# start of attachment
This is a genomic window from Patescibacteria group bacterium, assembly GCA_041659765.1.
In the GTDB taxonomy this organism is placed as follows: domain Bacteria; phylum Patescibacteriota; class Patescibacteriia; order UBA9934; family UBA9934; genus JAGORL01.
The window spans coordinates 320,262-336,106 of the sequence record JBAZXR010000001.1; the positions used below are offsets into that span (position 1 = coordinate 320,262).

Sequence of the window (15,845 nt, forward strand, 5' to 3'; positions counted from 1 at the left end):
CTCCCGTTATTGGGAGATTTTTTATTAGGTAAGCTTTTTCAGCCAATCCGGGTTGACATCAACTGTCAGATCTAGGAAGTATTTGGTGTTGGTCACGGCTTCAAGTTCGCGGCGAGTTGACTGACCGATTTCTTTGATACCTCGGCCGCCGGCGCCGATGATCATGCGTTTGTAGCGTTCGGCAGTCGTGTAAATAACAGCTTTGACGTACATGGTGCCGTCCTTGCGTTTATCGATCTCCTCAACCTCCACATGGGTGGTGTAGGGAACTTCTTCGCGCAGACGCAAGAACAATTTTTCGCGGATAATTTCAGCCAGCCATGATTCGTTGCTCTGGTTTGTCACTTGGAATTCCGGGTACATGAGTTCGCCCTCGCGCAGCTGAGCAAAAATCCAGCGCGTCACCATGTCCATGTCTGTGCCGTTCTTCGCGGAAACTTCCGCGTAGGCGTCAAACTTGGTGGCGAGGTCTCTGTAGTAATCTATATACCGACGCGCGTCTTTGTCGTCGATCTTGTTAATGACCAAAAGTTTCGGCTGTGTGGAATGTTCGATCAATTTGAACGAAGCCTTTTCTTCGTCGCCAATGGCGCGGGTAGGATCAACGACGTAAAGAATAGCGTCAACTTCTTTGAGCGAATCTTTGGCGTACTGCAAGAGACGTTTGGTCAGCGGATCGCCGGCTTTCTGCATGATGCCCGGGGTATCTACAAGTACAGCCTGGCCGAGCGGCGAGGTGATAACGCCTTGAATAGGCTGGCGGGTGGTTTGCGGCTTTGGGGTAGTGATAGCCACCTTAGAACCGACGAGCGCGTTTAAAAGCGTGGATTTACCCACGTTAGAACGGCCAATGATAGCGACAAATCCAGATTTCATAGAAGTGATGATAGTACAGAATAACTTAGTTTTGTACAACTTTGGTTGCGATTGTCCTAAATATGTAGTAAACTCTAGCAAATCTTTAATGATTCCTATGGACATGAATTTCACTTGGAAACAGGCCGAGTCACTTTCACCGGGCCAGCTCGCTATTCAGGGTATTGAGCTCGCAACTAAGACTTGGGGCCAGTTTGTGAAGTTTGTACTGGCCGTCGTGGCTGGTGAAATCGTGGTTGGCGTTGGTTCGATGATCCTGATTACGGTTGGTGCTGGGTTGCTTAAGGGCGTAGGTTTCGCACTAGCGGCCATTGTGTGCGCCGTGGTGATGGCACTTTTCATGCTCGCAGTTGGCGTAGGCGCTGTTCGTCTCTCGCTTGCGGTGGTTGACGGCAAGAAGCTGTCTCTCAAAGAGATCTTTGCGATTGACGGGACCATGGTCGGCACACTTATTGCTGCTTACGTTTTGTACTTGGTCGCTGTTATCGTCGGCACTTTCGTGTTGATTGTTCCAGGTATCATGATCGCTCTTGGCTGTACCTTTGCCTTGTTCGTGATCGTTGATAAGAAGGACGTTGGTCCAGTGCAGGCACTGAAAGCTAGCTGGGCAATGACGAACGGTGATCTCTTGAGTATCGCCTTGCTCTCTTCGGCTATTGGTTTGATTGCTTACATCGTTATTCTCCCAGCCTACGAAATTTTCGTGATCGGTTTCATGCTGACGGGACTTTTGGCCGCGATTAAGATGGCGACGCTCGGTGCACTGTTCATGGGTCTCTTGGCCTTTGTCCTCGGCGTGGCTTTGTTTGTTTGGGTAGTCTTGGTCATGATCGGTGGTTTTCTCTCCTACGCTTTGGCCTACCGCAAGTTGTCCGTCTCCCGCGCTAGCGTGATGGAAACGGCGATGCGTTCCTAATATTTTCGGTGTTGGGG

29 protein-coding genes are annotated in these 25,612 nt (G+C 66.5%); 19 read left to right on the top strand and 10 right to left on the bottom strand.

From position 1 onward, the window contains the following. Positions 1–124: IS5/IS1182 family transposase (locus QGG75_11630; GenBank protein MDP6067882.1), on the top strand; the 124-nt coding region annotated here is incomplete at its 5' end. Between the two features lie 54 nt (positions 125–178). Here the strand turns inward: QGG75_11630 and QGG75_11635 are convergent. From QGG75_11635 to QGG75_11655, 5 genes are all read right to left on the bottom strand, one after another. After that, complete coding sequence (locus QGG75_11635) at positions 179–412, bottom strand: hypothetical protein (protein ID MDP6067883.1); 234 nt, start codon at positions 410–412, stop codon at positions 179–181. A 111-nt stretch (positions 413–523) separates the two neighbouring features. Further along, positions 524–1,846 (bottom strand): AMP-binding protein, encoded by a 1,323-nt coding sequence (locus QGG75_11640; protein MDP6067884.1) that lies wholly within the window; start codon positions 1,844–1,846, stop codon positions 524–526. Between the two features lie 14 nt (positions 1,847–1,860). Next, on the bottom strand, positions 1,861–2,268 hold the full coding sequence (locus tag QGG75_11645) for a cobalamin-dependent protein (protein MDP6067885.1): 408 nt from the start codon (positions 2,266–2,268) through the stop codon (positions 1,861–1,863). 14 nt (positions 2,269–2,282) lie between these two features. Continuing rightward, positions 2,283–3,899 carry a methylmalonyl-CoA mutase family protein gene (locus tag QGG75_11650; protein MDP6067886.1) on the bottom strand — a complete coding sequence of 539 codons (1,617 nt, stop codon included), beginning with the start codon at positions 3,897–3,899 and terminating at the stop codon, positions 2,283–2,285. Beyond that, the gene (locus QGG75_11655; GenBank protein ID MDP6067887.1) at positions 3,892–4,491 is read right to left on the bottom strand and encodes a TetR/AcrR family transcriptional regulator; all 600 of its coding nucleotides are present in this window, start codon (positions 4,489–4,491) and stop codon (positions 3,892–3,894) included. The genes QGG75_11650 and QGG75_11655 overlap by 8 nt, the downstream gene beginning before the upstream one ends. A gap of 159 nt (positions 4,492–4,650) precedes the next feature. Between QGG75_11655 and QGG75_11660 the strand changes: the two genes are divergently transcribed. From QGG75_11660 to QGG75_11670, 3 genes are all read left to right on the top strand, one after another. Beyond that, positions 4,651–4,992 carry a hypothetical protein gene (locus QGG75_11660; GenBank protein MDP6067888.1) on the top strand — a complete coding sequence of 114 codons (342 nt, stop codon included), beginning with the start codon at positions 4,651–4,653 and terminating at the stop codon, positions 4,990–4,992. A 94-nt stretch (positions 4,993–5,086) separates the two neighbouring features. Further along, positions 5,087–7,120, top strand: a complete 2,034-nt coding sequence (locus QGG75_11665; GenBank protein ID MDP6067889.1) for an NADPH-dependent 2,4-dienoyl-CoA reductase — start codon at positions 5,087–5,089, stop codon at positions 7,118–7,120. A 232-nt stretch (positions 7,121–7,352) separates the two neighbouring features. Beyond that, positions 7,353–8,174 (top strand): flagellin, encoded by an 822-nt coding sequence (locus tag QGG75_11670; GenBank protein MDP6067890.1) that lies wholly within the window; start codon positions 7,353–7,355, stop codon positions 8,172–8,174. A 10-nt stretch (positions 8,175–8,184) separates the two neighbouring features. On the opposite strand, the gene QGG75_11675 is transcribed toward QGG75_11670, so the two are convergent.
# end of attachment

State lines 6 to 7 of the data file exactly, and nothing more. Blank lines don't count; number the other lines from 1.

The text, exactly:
29 protein-coding genes are annotated in these 25,612 nt (G+C 66.5%); 19 read left to right on the top strand and 10 right to left on the bottom strand.

From position 1 onward, the window contains the following. Positions 1–124: IS5/IS1182 family transposase (locus QGG75_11630; GenBank protein MDP6067882.1), on the top strand; the 124-nt coding region annotated here is incomplete at its 5' end. Between the two features lie 54 nt (positions 125–178). Here the strand turns inward: QGG75_11630 and QGG75_11635 are convergent. From QGG75_11635 to QGG75_11655, 5 genes are all read right to left on the bottom strand, one after another. After that, complete coding sequence (locus QGG75_11635) at positions 179–412, bottom strand: hypothetical protein (protein ID MDP6067883.1); 234 nt, start codon at positions 410–412, stop codon at positions 179–181. A 111-nt stretch (positions 413–523) separates the two neighbouring features. Further along, positions 524–1,846 (bottom strand): AMP-binding protein, encoded by a 1,323-nt coding sequence (locus QGG75_11640; protein MDP6067884.1) that lies wholly within the window; start codon positions 1,844–1,846, stop codon positions 524–526. Between the two features lie 14 nt (positions 1,847–1,860). Next, on the bottom strand, positions 1,861–2,268 hold the full coding sequence (locus tag QGG75_11645) for a cobalamin-dependent protein (protein MDP6067885.1): 408 nt from the start codon (positions 2,266–2,268) through the stop codon (positions 1,861–1,863). 14 nt (positions 2,269–2,282) lie between these two features. Continuing rightward, positions 2,283–3,899 carry a methylmalonyl-CoA mutase family protein gene (locus tag QGG75_11650; protein MDP6067886.1) on the bottom strand — a complete coding sequence of 539 codons (1,617 nt, stop codon included), beginning with the start codon at positions 3,897–3,899 and terminating at the stop codon, positions 2,283–2,285. Beyond that, the gene (locus QGG75_11655; GenBank protein ID MDP6067887.1) at positions 3,892–4,491 is read right to left on the bottom strand and encodes a TetR/AcrR family transcriptional regulator; all 600 of its coding nucleotides are present in this window, start codon (positions 4,489–4,491) and stop codon (positions 3,892–3,894) included. The genes QGG75_11650 and QGG75_11655 overlap by 8 nt, the downstream gene beginning before the upstream one ends. A gap of 159 nt (positions 4,492–4,650) precedes the next feature. Between QGG75_11655 and QGG75_11660 the strand changes: the two genes are divergently transcribed. From QGG75_11660 to QGG75_11670, 3 genes are all read left to right on the top strand, one after another. Beyond that, positions 4,651–4,992 carry a hypothetical protein gene (locus QGG75_11660; GenBank protein MDP6067888.1) on the top strand — a complete coding sequence of 114 codons (342 nt, stop codon included), beginning with the start codon at positions 4,651–4,653 and terminating at the stop codon, positions 4,990–4,992. A 94-nt stretch (positions 4,993–5,086) separates the two neighbouring features. Further along, positions 5,087–7,120, top strand: a complete 2,034-nt coding sequence (locus QGG75_11665; GenBank protein ID MDP6067889.1) for an NADPH-dependent 2,4-dienoyl-CoA reductase — start codon at positions 5,087–5,089, stop codon at positions 7,118–7,120. A 232-nt stretch (positions 7,121–7,352) separates the two neighbouring features. Beyond that, positions 7,353–8,174 (top strand): flagellin, encoded by an 822-nt coding sequence (locus tag QGG75_11670; GenBank protein MDP6067890.1) that lies wholly within the window; start codon positions 7,353–7,355, stop codon positions 8,172–8,174. A 10-nt stretch (positions 8,175–8,184) separates the two neighbouring features. On the opposite strand, the gene QGG75_11675 is transcribed toward QGG75_11670, so the two are convergent.